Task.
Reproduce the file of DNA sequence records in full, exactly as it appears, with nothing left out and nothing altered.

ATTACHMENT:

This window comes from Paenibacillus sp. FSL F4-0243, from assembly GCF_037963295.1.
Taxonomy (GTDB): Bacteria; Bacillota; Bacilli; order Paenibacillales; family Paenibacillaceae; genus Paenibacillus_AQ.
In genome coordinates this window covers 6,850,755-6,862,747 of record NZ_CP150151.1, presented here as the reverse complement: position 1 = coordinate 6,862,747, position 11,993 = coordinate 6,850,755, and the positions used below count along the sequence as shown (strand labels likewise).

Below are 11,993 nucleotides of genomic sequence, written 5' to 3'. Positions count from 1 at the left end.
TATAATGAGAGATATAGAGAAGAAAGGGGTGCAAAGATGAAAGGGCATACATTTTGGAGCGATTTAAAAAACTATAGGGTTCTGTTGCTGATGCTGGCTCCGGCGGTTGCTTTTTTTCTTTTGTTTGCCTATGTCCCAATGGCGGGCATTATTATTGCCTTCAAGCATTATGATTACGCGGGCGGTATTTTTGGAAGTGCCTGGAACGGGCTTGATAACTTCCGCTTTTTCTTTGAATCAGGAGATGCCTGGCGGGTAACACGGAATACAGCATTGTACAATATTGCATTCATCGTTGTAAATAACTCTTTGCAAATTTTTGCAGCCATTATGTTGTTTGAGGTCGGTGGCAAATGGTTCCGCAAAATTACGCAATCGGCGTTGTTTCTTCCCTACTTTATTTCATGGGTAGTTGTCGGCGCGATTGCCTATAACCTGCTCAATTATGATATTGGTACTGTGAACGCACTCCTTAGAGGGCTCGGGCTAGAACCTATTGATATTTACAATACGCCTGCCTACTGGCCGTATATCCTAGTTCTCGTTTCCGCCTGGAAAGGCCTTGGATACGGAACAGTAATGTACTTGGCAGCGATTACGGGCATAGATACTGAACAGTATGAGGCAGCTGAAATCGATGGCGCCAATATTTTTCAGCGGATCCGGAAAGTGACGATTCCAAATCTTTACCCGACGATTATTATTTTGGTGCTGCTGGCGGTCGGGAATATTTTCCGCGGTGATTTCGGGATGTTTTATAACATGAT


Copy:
This window comes from Paenibacillus sp. FSL F4-0243, from assembly GCF_037963295.1.
Taxonomy (GTDB): Bacteria; Bacillota; Bacilli; order Paenibacillales; family Paenibacillaceae; genus Paenibacillus_AQ.
In genome coordinates this window covers 6,850,755-6,862,747 of record NZ_CP150151.1, presented here as the reverse complement: position 1 = coordinate 6,862,747, position 11,993 = coordinate 6,850,755, and the positions used below count along the sequence as shown (strand labels likewise).

Below are 11,993 nucleotides of genomic sequence, written 5' to 3'. Positions count from 1 at the left end.
TATAATGAGAGATATAGAGAAGAAAGGGGTGCAAAGATGAAAGGGCATACATTTTGGAGCGATTTAAAAAACTATAGGGTTCTGTTGCTGATGCTGGCTCCGGCGGTTGCTTTTTTTCTTTTGTTTGCCTATGTCCCAATGGCGGGCATTATTATTGCCTTCAAGCATTATGATTACGCGGGCGGTATTTTTGGAAGTGCCTGGAACGGGCTTGATAACTTCCGCTTTTTCTTTGAATCAGGAGATGCCTGGCGGGTAACACGGAATACAGCATTGTACAATATTGCATTCATCGTTGTAAATAACTCTTTGCAAATTTTTGCAGCCATTATGTTGTTTGAGGTCGGTGGCAAATGGTTCCGCAAAATTACGCAATCGGCGTTGTTTCTTCCCTACTTTATTTCATGGGTAGTTGTCGGCGCGATTGCCTATAACCTGCTCAATTATGATATTGGTACTGTGAACGCACTCCTTAGAGGGCTCGGGCTAGAACCTATTGATATTTACAATACGCCTGCCTACTGGCCGTATATCCTAGTTCTCGTTTCCGCCTGGAAAGGCCTTGGATACGGAACAGTAATGTACTTGGCAGCGATTACGGGCATAGATACTGAACAGTATGAGGCAGCTGAAATCGATGGCGCCAATATTTTTCAGCGGATCCGGAAAGTGACGATTCCAAATCTTTACCCGACGATTATTATTTTGGTGCTGCTGGCGGTCGGGAATATTTTCCGCGGTGATTTCGGGATGTTTTATAACATGAT